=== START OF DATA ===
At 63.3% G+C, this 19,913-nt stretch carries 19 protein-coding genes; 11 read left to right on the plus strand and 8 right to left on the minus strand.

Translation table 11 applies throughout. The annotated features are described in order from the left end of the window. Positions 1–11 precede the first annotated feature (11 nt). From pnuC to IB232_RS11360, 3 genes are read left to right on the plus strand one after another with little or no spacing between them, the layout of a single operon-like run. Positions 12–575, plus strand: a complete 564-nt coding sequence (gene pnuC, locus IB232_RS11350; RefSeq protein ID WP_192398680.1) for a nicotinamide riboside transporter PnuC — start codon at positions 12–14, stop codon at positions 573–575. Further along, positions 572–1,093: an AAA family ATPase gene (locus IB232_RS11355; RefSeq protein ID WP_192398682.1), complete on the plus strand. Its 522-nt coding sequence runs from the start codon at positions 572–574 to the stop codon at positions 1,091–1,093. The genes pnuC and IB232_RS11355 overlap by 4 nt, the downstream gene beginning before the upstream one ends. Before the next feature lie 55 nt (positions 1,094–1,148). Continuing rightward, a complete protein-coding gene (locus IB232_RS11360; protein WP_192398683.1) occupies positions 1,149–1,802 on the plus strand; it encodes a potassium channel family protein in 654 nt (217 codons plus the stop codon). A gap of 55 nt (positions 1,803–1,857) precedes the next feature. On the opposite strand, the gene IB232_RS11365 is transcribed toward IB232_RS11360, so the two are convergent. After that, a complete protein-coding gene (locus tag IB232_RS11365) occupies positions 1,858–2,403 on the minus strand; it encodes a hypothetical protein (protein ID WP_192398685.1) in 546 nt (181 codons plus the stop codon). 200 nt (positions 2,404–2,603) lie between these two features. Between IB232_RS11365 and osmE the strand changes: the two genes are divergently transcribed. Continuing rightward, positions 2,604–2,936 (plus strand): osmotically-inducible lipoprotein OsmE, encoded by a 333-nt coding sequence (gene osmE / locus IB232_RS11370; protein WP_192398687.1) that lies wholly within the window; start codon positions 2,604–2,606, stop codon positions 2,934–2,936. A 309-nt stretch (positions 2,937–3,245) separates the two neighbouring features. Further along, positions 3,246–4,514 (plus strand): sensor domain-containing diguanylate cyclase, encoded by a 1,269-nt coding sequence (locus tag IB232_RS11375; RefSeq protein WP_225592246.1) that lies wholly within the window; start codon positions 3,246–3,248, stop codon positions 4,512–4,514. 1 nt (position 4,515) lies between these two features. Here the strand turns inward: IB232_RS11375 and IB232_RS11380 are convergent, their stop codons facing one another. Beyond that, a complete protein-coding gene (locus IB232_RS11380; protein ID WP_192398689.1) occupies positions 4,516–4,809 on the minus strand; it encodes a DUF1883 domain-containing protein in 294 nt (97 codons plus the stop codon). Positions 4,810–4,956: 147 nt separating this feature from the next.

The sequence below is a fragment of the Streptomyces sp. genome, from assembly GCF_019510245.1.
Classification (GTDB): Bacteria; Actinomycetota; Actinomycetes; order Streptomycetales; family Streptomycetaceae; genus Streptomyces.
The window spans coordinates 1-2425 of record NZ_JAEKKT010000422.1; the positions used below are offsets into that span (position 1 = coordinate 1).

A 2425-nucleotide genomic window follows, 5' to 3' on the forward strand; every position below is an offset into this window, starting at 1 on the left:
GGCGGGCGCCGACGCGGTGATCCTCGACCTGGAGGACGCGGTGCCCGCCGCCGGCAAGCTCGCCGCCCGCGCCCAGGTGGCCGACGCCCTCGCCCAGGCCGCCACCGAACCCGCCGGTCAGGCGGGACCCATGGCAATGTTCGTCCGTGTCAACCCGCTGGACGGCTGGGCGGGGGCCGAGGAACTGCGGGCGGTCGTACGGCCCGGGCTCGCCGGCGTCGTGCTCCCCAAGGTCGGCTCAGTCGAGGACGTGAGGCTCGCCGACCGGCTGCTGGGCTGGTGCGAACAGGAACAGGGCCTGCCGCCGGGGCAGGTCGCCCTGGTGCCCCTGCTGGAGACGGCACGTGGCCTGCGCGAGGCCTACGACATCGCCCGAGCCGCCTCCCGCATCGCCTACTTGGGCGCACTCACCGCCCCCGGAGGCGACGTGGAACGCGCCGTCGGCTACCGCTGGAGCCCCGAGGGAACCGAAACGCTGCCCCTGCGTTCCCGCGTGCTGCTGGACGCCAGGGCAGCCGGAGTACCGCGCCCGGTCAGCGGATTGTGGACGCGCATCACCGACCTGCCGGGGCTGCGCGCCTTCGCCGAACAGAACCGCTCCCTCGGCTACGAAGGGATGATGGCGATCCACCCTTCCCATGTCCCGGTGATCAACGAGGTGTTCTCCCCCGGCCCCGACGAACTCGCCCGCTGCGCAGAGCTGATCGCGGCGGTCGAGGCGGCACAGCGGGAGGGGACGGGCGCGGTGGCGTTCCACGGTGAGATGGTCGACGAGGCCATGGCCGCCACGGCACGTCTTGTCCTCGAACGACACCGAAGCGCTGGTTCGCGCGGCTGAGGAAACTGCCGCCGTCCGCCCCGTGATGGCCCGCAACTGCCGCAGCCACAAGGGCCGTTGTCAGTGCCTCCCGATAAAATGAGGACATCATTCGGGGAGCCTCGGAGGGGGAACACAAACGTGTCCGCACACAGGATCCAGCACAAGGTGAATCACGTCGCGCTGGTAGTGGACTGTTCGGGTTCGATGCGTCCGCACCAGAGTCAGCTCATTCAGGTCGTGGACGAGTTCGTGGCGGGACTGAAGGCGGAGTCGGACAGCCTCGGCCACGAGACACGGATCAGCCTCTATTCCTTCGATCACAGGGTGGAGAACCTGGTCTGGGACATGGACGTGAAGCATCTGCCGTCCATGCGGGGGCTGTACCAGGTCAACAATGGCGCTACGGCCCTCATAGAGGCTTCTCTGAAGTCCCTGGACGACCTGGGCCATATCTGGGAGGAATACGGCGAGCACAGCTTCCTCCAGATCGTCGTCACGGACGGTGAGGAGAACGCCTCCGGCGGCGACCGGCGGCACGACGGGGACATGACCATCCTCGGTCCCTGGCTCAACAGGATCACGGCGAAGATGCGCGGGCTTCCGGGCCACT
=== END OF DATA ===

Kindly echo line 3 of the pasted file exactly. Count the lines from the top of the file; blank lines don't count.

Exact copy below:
The sequence below is a fragment of the Streptomyces sp. genome, from assembly GCF_019510245.1.